Extension Specialist with GRI Studying Environmental Causes of Deadly West Nile Virus

Geosystems Research Institute
May 10, 2004

Story PhotoSTARKVILLE, Miss.--A Mississippi State researcher is taking a close look at environmental factors that might promote the spread of West Nile virus, a potentially life-threatening disease transmitted to humans by mosquitoes.

Bill Cooke, an assistant professor of geosciences, is utilizing a $15,000 grant from the National Institutes of Health to assess the dangers West Nile poses for individuals--particularly sportsmen, natural resources managers, recreation employees and others whose outdoor activities make them more vulnerable to mosquito attacks.

"West Nile virus can be fatal (to humans), depending on the seriousness of the infection," said Cooke, also an extension specialist with MSU's GeoResources Institute. "The elderly and people with immune system deficiencies are more at risk."

With expertise in remote sensing and GIS-Geographic Information Systems-Cooke is using automated computer software to model geographic and climatic conditions associated with the spread of vectored diseases, those passed from one host to another. Mosquitoes get West Nile from birds and pass it on to humans.

"We need to be looking at environmental causes in Mississippi," said Cooke, a Jackson native and 1970 graduate of the city's Wingfield High School.

The MSU project--supported by the geosciences department, GRI and MSU Extension Service--is part of a broader NIH research program administered by East Carolina University's Southern Coastal Agromedicine Center. Second-year funding is being sought, Cooke said.

"This is applied research that will benefit all Mississippians," said Mark Binkley, geosciences department head. "Our goal three years ago, when we created our new GIS program, was to be able to attract highly qualified members like Bill, who can use this cutting-edge technology to attack modern-day problems."

Cooke said a range of variables impact the spread of mosquito and tick-borne diseases. He also is assisting MSU's colleges of veterinary medicine and wildlife and fisheries in a separate, NASA-funded study of risks posed by ticks, which transmit Lyme Disease and Heartwater Fever. Lora Ballweber of the veterinary college leads that effort.

"We'll model bird habitats, climatic influences, vegetation, water sources and conditions that favor development of mosquito larvae," Cooke said of the West Nile project.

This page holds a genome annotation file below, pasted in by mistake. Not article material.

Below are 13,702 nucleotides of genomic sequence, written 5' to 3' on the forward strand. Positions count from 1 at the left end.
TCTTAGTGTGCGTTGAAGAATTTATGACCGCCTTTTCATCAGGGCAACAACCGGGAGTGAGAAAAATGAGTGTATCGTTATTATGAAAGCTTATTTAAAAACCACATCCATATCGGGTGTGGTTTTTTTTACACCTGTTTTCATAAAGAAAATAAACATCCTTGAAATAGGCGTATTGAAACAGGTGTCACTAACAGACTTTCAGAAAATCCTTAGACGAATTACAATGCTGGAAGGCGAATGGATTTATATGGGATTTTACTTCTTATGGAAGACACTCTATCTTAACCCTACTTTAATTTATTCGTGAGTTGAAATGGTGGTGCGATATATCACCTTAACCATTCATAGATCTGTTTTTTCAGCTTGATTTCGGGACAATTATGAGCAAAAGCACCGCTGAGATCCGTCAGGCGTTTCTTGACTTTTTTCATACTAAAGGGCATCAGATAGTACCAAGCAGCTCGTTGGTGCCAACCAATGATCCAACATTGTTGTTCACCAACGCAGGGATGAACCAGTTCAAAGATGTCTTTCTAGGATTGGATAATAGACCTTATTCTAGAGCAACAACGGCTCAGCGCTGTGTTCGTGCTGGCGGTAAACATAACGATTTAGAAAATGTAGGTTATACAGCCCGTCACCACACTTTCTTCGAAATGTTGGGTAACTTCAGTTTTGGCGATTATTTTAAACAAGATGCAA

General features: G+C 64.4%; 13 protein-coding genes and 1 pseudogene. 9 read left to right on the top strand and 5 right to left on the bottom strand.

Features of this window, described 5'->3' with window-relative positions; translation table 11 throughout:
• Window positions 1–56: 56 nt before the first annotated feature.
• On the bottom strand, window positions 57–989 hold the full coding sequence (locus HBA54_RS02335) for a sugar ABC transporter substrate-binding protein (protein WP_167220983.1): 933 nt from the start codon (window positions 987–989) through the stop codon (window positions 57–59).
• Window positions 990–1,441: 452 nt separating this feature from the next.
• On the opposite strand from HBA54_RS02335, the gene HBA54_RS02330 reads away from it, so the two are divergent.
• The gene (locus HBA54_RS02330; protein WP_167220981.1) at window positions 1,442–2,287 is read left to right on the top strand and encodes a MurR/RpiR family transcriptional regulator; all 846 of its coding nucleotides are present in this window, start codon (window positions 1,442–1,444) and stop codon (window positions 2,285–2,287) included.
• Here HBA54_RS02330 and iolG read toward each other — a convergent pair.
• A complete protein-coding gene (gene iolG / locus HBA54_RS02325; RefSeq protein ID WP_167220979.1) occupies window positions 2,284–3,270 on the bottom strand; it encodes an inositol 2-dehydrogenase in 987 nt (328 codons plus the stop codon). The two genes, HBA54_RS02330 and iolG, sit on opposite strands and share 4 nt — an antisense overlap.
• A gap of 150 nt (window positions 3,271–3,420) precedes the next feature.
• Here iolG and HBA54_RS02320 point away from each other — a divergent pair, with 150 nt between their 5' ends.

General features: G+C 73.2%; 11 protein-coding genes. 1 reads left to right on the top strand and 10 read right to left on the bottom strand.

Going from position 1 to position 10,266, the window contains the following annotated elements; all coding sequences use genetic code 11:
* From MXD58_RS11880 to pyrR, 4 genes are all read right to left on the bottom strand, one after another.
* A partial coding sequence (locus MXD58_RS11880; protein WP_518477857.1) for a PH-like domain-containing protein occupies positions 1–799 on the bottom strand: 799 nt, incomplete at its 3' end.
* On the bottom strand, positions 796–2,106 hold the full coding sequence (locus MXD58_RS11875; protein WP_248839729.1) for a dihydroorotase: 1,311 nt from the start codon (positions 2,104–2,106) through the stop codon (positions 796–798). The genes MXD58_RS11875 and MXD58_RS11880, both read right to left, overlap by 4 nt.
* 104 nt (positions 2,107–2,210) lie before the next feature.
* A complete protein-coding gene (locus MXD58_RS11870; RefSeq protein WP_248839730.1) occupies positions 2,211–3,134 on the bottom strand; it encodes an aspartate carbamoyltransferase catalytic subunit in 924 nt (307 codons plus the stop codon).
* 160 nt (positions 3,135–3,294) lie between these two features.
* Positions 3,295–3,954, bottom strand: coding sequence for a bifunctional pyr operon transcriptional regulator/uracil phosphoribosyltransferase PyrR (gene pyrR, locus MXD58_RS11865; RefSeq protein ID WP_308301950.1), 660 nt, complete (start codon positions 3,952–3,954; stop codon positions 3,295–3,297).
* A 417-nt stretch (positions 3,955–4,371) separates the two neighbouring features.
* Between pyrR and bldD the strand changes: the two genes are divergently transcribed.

"There is a limited view of all the factors associated with complex biological systems and there's some thought that we may not have been going deep enough into those issues-that the quality of the data has not always been the best," he added. "GIS helps deal with the problem of evaluating and connecting all of the data."

The Mississippi State Department of Health reported its first 2004 case of the West Nile virus in April, an infected bird in Marion County, signaling the start of the season for mosquito-borne illnesses. Precautions, information and statistics are updated regularly on the West Nile virus at the department's Web site at www.msdh.state.ms.us.

In 2003, 83 people were infected in Mississippi and two died. An outbreak in 2002, however, was far worse for the state and nation. That year, 193 human cases were reported in Mississippi, resulting in a dozen fatalities in Coahoma, Grenada, Hinds, Jones, Lee, Madison, Pike, Simpson, Washington and Yazoo counties.

According to the Atlanta-based Centers for Disease Control and Prevention, West Nile infections grew from an initial U.S. outbreak of 62 cases in 1999 to 4,156 reported cases in 2002, including 282 deaths. Thirty-nine states and the District of Columbia reported human cases that year.

"Mississippi and Louisiana were the epicenter of the 2002 outbreak," said Cooke, who holds three forestry degrees from MSU, including a 1997 doctorate.

According to the professor, rainy seasons followed by dry weather, which allows pools of water to form and attract mosquitoes, may be more conducive to the spread of West Nile than continuous rain, which seems to have a flushing or diluting effect. It's just one of many environmental or climatic conditions researchers must consider.

Birds are very susceptible to West Nile, especially blue jays and crows, and dead birds in an area can be an early warning that infected mosquitoes are present. Individuals can take precautions against exposure to mosquito bites by using insect repellants containing DEET; wearing light, long-sleeved clothing; emptying standing water and installing screens; and reporting dead birds to local health authorities.

Although only about two of every 10 people bitten by an infected mosquito will experience any illness, the flu-like symptoms of those who do can be very hard to detect. According to the CDC, onset of the virus may be insidious or sudden with fever, headache, malaise and occasionally prostration. Infection may lead, however, to encephalitis, with a fatal outcome or permanent neurological damage.

"Some people may have West Nile virus and not even know it," said Cooke, who has a close friend who contracted the infection two years ago and still is recuperating.

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